The Canadian government is considering a law that would allow it to collect information on people who are leaving the country. Canada is the only member of the five-nation security group (which includes the U.S., U.K., Australia and New Zealand) that does not already record this kind of information about its own citizens.
Thousands cross border daily
To pass the law would fulfill a promise made by Prime Minister Justin Trudeau when he visited U.S. President Obama in March. Between 16,000 and 19,000 cross the border between the two countries every day.
The law would enable Canadian agencies to access information collected by U.S. officials when anyone travels by land from Canada to the U.S. It would also give Canadian authorities access to the manifests collected by airlines about passengers travelling on their planes.
The Minister of Public Safety and Emergency Preparedness Ralph Goodale says new measures to collect information on people exiting the country would fix ‘a hole… in our security framework.’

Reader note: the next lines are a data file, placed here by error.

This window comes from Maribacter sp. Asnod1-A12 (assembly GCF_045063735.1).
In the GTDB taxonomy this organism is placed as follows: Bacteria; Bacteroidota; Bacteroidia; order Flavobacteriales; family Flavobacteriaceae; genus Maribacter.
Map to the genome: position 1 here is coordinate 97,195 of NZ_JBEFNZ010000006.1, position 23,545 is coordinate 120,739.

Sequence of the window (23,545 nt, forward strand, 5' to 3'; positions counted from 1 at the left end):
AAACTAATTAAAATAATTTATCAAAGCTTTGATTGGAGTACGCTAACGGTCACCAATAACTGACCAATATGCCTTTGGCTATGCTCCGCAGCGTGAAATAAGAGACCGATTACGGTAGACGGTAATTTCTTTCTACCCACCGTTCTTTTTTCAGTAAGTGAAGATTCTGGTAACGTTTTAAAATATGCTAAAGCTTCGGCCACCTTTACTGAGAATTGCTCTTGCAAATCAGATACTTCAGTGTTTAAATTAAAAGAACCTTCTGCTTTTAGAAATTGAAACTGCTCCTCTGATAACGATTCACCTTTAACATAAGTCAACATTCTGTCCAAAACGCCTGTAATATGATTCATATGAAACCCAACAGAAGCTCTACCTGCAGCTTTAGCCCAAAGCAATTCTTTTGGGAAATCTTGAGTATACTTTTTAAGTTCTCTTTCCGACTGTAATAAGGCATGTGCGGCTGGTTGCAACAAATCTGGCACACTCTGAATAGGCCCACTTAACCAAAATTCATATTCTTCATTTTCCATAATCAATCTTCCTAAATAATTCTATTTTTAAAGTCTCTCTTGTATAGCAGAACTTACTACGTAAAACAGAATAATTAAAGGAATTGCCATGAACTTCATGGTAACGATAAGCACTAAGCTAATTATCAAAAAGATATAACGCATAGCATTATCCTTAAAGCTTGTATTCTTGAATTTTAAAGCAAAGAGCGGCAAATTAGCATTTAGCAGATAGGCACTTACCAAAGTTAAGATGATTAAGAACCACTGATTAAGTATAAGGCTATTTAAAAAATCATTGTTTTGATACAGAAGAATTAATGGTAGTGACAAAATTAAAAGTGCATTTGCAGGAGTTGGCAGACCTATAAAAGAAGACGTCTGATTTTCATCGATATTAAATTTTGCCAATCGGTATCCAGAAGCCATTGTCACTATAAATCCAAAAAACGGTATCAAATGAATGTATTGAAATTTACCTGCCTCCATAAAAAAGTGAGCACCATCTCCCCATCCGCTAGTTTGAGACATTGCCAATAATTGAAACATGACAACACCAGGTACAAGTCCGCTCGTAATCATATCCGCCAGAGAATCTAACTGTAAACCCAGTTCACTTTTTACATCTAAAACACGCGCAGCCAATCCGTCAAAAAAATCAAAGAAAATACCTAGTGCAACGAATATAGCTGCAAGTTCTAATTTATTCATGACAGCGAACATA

Exit info has many uses
The government says this will help it track what it calls high-risk travellers like sex offenders, fugitives of justice and human or drug smugglers. It would also help to deal quickly with reports of abducted children or to identify people who are overstaying visas or otherwise staying in Canada illegally.
Privacy will be protected, promises the minister.
Hackers worry security expert
Security and intelligence expert and Prof. Wesley Wark says privacy is always a concern with this type of data collection but he is more concerned about hackers.
“There’s been a lot of concern over the years in Canada and elsewhere about data breaches where various malicious actors. You know, criminal groups, hackers, foreign governments are going after information held by the Canadian government and this big data base will be an attractive target. So, it will have to be properly locked down.”Listen
Not sure how effective data collection will be
Wark adds that this collection of data is meant not to be a major tool to ensure security, but rather one of many. He adds that only time will tell how effective it will be.
The information to be collected about those leaving the country will include name, birth date, citizenship of nationality, sex, travel document type and number and name of the country that issued the document, as well as ports of entry and exit.